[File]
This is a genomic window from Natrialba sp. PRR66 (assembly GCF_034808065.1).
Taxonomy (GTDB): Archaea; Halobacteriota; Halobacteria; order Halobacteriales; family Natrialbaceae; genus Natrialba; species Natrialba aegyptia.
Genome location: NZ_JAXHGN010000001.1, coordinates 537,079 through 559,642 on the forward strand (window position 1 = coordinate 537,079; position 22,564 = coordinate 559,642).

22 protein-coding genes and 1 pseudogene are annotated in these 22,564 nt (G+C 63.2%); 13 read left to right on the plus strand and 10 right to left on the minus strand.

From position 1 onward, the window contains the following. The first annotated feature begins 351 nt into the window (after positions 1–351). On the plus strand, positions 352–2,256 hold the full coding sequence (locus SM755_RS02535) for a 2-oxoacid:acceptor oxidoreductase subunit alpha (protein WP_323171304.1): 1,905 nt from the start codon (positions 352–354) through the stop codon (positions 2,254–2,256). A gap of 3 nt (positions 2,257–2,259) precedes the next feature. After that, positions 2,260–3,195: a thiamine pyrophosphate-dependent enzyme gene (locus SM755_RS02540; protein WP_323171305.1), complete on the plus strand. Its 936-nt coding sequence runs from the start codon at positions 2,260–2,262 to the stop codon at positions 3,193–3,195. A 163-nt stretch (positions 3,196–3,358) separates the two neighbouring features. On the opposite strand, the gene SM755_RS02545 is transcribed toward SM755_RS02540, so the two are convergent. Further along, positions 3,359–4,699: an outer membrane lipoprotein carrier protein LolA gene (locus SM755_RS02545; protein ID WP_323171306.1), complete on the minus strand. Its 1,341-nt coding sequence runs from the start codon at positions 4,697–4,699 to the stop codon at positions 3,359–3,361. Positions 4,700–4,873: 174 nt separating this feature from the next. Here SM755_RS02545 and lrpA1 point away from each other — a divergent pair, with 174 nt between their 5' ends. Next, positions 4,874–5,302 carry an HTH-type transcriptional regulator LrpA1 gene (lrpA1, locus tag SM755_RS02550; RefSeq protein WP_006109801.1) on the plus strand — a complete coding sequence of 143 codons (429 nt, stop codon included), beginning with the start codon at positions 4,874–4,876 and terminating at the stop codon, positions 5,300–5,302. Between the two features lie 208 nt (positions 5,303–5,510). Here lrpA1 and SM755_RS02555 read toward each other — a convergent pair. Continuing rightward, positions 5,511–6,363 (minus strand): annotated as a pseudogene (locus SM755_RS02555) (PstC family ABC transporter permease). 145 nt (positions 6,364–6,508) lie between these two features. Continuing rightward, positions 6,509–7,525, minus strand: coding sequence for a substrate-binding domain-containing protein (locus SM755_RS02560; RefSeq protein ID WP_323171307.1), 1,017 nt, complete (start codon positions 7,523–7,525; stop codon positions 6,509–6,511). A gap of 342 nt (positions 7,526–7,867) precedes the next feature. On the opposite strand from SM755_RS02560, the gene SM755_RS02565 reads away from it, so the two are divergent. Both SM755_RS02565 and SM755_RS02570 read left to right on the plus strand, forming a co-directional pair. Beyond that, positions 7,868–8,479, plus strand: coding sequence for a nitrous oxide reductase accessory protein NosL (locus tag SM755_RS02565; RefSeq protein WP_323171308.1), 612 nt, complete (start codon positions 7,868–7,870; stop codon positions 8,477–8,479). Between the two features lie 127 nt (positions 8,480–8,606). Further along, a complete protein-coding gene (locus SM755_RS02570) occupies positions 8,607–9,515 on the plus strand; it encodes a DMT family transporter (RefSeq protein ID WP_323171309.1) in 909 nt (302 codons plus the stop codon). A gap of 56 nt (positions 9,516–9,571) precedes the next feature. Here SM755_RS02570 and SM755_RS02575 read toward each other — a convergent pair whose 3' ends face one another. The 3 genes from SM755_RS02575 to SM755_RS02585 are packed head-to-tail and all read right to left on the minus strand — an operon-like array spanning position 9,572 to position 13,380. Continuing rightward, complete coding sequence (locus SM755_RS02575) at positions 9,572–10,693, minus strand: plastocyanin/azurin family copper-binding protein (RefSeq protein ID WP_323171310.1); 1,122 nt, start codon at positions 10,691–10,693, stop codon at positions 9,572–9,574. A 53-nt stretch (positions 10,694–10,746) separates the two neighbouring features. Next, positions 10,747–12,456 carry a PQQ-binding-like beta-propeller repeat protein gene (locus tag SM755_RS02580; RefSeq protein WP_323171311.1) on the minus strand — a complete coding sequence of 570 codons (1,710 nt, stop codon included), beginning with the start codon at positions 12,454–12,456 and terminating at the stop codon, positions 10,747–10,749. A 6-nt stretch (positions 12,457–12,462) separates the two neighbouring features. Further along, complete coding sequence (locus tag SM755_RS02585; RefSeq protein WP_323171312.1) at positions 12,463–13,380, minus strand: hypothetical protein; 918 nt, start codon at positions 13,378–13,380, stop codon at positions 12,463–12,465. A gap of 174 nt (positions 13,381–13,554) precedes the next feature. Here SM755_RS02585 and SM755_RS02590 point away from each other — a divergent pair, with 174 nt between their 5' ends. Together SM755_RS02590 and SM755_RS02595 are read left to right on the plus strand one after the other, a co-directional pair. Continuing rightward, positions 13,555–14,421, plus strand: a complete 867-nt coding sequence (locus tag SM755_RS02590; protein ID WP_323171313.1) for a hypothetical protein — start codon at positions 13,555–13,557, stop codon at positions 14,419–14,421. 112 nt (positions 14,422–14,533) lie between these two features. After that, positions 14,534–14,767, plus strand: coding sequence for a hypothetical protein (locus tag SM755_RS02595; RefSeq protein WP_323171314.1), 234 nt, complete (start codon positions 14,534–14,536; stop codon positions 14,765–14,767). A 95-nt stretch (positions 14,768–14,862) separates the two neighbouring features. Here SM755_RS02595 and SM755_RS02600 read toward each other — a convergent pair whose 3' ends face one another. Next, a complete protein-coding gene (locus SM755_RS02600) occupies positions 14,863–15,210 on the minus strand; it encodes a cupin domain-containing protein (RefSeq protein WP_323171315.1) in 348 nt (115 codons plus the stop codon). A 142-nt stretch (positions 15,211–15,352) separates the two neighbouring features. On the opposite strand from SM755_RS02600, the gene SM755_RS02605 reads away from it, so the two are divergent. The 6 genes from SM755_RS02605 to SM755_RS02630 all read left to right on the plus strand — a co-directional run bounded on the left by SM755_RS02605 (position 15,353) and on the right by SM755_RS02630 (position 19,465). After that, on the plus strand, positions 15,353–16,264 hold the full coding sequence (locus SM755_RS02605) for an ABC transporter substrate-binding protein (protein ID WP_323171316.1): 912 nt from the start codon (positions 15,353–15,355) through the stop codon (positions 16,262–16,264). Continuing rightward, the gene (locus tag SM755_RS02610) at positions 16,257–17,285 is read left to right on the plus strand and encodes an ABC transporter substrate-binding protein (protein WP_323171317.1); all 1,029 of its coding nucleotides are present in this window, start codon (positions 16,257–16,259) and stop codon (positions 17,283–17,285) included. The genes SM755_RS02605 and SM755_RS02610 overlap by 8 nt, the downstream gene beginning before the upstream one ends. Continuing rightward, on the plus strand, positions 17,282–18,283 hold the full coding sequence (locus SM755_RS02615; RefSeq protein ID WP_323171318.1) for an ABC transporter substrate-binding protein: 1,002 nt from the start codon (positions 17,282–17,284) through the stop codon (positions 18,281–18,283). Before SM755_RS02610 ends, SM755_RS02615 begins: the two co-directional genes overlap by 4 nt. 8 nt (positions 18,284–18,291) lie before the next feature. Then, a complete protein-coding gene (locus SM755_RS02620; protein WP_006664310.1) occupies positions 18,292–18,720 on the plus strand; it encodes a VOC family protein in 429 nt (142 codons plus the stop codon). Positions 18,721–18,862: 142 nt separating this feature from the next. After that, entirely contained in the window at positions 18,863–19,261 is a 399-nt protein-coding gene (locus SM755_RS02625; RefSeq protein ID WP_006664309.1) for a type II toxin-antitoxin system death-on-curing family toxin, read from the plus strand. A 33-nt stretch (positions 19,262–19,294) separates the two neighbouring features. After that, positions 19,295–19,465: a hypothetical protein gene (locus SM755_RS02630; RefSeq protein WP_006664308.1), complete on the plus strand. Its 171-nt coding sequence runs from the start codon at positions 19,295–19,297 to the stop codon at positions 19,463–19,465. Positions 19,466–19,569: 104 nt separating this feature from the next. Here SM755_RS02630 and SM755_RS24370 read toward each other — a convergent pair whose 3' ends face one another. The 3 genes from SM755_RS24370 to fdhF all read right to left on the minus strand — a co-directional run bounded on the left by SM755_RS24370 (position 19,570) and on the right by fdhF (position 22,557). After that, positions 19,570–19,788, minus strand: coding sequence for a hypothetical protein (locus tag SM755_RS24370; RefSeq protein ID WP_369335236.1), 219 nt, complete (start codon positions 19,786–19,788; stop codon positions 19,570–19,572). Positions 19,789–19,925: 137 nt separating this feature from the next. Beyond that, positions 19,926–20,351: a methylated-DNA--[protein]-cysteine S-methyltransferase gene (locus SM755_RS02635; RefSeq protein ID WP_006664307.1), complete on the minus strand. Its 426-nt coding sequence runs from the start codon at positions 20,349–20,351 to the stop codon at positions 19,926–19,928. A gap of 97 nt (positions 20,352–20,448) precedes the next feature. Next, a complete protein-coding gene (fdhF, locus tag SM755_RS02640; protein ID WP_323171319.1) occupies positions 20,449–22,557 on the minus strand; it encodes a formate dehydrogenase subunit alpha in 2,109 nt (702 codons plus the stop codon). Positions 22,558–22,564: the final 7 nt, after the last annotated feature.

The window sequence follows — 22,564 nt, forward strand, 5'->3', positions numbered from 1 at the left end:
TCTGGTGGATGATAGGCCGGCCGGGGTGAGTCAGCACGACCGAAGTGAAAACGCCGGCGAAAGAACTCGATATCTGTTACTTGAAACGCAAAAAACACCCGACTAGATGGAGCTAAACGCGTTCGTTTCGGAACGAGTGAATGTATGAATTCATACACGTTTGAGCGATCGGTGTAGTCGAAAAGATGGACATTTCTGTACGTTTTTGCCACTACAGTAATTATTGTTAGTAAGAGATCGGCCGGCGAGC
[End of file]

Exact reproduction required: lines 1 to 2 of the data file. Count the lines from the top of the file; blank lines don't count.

This is a genomic window from Natrialba sp. PRR66 (assembly GCF_034808065.1).
Taxonomy (GTDB): Archaea; Halobacteriota; Halobacteria; order Halobacteriales; family Natrialbaceae; genus Natrialba; species Natrialba aegyptia.